"The famished affections"

Christian Science is the religion of divine Love; therefore it is not surprising to find that its Discoverer and Founder, Mrs. Eddy, has written much that is inspiring regarding the affections. In the spiritual interpretation of the Lord's Prayer, which concludes the first chapter of the textbook, "Science and Health with Key to the Scriptures" (p. 17), she gives the spiritual meaning of the petition, "Give us this day our daily bread," in these words: "Give us grace for to-day; feed the famished affections;" while the concluding words of the prayer which she gives in the Manual of The Mother Church (Art. VIII, Sect. 4), for the daily use of Christian Scientists, are these: "May Thy Word enrich the affections of all mankind, and govern them!"

It requires no very great effort to pity those whose bodies are starving, or to send relief to a famine-stricken area. But do we always realize how much compassion is needed by those whose affections are famishing? Everywhere, consciously or unconsciously, the human heart is crying out for love. In its ignorance of divine Love's essential nature and of its own essential need, it tries to still its hunger upon the husks of materiality, upon the chaff of admiration, sentiment, fame, or fashion, only to find that there is neither nourishment nor satisfaction in such emptiness, since only by that which is spiritual can the affections be truly fed; only by divine substance can they be nourished and grow strong to bless mankind. The suffering heart needs to be fed with an understanding of the dear Father's loving-kindness. It is this sense of ever present divine Love, to whom each individual is lovable and beloved, that is bringing so much healing and comfort to the world to-day through the ministrations of Christian Science. We are learning that it is natural to express love and kindness, since God is Love and man is His likeness; therefore the coldness and reserve with which an older generation sometimes veiled its affections is now seen to be disobedience to the apostle's command, "Let love be without dissimulation."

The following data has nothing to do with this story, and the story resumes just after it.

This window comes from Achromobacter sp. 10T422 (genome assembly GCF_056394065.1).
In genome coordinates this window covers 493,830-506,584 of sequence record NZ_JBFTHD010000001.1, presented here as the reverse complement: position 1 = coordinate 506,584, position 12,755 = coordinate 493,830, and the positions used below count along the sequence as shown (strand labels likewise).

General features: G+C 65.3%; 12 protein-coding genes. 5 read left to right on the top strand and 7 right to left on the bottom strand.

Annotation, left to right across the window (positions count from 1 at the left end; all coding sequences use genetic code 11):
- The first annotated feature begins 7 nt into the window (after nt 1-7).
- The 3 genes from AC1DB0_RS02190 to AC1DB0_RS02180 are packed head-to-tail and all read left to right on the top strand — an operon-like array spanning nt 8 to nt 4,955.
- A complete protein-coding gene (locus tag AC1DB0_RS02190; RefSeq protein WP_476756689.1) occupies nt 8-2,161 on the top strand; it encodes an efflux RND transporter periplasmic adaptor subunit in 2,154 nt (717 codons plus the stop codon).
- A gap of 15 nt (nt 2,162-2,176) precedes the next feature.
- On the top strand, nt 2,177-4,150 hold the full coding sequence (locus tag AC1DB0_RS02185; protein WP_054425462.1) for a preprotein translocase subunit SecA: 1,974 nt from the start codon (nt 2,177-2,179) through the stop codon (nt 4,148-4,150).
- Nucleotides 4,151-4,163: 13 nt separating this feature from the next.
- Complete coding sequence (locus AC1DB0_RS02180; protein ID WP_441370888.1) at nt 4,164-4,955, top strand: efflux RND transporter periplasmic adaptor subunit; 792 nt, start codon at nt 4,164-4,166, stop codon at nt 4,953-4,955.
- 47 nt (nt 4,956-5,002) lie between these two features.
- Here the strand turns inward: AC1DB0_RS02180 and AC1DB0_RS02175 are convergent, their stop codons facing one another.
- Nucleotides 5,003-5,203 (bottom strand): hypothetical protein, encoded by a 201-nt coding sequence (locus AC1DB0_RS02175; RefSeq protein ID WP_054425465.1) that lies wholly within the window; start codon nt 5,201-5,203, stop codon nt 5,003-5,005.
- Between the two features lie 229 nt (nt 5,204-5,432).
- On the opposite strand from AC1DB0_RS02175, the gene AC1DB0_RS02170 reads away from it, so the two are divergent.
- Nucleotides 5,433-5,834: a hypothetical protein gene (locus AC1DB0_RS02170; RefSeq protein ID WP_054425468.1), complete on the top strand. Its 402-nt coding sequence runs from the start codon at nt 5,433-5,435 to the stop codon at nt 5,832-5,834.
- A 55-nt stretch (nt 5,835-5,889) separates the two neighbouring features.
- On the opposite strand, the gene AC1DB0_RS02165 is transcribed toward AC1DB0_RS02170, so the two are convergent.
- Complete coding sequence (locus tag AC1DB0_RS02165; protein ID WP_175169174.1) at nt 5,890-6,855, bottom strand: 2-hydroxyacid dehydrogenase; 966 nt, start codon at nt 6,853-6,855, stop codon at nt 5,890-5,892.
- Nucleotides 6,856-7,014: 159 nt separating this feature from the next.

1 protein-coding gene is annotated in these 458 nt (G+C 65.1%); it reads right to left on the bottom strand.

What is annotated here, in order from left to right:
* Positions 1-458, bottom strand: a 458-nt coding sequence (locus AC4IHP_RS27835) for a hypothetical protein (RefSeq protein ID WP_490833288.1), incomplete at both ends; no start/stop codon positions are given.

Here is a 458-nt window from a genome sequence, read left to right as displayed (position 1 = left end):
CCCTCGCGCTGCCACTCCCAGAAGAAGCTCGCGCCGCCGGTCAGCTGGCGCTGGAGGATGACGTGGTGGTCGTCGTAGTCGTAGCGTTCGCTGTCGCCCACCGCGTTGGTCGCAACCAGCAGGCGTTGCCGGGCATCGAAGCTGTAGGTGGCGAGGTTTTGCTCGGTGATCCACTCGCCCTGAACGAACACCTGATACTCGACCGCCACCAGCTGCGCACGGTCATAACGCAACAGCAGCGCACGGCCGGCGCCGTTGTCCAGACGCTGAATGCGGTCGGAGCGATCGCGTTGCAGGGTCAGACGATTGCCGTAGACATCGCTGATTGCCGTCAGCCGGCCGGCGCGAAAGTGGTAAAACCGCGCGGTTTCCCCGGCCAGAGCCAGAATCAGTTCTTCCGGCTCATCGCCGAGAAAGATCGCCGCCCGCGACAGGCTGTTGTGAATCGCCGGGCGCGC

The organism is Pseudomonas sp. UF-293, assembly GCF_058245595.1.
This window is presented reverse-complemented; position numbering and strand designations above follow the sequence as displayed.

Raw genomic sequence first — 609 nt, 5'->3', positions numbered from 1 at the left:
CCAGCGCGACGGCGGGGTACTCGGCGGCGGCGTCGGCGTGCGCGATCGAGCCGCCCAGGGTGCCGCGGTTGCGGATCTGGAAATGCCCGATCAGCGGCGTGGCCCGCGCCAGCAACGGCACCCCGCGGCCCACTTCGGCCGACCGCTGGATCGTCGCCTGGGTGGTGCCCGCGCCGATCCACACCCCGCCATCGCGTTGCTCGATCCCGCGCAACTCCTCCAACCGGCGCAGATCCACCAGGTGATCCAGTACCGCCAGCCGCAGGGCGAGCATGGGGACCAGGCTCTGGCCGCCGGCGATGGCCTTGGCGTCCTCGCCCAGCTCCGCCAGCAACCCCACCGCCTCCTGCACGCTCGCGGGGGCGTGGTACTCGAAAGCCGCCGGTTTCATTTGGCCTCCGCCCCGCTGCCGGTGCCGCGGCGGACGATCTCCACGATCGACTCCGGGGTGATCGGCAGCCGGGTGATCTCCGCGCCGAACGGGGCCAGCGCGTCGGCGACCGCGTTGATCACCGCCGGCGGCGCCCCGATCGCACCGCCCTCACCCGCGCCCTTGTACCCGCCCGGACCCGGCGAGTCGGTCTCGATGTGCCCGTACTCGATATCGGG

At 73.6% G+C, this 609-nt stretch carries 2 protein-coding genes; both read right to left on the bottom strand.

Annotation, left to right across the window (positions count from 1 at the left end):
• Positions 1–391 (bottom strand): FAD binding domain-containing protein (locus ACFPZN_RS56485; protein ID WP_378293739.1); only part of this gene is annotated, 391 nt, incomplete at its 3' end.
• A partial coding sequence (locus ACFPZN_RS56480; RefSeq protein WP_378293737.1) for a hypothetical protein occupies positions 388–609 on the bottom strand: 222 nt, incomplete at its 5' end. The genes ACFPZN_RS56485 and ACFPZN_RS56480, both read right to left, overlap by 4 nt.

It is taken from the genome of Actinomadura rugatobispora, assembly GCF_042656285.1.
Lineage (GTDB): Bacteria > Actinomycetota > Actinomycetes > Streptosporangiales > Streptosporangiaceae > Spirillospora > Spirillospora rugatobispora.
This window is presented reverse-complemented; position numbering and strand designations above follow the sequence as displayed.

The Pansy Reflection
January 27, 1923

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